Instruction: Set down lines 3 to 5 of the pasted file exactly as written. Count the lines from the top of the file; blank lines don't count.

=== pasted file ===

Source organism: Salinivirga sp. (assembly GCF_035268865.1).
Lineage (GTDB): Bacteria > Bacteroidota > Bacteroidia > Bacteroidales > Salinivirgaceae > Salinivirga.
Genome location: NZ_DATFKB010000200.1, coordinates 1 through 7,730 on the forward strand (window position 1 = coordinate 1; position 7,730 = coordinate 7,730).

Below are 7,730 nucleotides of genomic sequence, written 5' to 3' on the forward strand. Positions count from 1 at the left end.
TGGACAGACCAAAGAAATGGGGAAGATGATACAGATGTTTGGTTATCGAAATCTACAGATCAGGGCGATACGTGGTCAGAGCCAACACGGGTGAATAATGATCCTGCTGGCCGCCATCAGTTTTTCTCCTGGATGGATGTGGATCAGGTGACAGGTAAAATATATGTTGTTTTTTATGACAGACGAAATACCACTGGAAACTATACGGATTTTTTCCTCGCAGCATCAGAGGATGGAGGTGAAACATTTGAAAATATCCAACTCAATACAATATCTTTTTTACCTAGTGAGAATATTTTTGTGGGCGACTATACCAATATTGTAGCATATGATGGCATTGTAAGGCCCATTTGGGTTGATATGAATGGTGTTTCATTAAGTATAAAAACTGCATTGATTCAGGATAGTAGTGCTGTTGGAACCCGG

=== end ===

Genome location: NZ_DATFKB010000200.1, coordinates 1 through 7,730 on the forward strand (window position 1 = coordinate 1; position 7,730 = coordinate 7,730).

Below are 7,730 nucleotides of genomic sequence, written 5' to 3' on the forward strand. Positions count from 1 at the left end.
TGGACAGACCAAAGAAATGGGGAAGATGATACAGATGTTTGGTTATCGAAATCTACAGATCAGGGCGATACGTGGTCAGAGCCAACACGGGTGAATAATGATCCTGCTGGCCGCCATCAGTTTTTCTCCTGGATGGATGTGGATCAGGTGACAGGTAAAATATATGTTGTTTTTTATGACAGACGAAATACCACTGGAAACTATACGGATTTTTTCCTCGCAGCATCAGAGGATGGAGGTGAAACATTTGAAAATATCCAACTCAATACAATATCTTTTTTACCTAGTGAGAATATTTTTGTGGGCGACTATACCAATATTGTAGCATATGATGGCATTGTAAGGCCCATTTGGGTTGATATGAATGGTGTTTCATTAAGTATAAAAACTGCATTGATTCAGGATAGTAGTGCTGTTGGAACCCGG